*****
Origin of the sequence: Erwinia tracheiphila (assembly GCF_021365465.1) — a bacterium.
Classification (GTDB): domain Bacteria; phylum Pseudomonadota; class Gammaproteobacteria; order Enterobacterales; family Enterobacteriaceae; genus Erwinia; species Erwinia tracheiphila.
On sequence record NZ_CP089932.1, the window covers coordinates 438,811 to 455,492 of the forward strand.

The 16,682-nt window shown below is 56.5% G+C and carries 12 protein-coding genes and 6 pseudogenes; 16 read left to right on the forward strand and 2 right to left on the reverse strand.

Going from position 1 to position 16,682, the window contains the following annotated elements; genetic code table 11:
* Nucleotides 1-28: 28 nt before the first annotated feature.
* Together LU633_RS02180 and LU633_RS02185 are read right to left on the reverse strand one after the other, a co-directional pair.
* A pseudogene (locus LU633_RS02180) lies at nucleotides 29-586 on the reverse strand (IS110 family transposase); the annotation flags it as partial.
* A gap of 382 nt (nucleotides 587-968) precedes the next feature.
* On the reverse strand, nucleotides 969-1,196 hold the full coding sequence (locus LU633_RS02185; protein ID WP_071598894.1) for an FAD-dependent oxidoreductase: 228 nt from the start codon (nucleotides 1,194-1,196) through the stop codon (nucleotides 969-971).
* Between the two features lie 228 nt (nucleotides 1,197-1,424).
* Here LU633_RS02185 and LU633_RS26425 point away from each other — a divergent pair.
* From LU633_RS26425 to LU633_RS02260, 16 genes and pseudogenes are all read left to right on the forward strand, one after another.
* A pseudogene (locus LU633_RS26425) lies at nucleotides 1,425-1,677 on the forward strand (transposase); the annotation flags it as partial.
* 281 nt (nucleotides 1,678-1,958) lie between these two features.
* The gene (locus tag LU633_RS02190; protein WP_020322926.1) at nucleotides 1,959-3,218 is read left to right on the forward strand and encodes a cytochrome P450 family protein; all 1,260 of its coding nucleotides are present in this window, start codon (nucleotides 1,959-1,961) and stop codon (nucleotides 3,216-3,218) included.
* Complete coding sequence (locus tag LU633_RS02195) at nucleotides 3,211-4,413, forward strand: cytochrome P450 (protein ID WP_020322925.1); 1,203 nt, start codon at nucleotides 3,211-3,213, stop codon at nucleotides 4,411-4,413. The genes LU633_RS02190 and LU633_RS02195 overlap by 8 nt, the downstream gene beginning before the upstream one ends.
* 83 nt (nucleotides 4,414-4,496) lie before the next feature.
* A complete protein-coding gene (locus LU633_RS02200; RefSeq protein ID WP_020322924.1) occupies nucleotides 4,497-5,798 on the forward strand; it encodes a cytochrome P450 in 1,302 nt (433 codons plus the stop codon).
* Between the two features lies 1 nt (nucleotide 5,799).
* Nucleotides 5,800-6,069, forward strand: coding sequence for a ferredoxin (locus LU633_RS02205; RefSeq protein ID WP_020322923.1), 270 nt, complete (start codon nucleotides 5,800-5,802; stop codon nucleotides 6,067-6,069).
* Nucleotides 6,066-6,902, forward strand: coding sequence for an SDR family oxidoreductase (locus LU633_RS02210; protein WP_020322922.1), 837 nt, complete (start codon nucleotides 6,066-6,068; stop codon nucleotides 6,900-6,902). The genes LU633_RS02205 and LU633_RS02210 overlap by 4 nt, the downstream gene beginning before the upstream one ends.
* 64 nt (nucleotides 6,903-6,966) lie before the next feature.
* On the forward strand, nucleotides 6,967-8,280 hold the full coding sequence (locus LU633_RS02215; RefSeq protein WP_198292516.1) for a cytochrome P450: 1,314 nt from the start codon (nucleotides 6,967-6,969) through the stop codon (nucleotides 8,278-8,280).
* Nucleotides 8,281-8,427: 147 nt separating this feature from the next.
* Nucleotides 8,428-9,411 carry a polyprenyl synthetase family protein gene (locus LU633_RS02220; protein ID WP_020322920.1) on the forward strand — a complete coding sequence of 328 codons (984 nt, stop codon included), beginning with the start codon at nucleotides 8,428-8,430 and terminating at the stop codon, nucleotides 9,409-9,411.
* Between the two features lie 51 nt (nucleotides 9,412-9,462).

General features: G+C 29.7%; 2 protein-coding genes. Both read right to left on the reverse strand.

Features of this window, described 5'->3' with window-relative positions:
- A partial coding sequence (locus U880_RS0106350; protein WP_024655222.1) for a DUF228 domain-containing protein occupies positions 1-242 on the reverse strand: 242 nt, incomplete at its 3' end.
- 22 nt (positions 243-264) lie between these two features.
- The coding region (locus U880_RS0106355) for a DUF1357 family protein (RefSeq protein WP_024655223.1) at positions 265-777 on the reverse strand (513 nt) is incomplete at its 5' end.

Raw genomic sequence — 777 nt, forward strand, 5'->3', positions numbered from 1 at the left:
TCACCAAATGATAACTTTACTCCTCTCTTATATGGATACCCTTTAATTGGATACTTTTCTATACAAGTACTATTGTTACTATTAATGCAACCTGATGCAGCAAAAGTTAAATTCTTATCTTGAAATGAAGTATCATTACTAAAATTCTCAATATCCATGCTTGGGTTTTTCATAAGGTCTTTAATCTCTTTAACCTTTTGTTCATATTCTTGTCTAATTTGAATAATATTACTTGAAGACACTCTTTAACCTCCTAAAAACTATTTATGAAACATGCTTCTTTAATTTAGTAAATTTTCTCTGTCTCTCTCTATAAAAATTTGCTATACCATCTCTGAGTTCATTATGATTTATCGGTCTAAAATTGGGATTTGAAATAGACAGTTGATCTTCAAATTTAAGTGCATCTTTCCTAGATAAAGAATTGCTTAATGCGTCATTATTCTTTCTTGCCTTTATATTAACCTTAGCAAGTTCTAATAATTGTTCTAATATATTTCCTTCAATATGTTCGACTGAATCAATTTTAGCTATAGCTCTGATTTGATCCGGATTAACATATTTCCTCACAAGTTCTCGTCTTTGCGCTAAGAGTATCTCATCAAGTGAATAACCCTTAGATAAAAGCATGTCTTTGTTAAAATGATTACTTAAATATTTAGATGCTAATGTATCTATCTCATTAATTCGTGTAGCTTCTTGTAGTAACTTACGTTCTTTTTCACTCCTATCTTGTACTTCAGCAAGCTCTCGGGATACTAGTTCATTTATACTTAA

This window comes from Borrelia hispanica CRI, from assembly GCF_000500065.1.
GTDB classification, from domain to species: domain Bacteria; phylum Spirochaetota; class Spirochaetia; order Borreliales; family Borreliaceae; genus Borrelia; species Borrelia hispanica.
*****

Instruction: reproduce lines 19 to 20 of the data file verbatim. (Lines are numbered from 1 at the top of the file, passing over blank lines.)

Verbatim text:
* A complete protein-coding gene (locus LU633_RS02200; RefSeq protein ID WP_020322924.1) occupies nucleotides 4,497-5,798 on the forward strand; it encodes a cytochrome P450 in 1,302 nt (433 codons plus the stop codon).
* Between the two features lies 1 nt (nucleotide 5,799).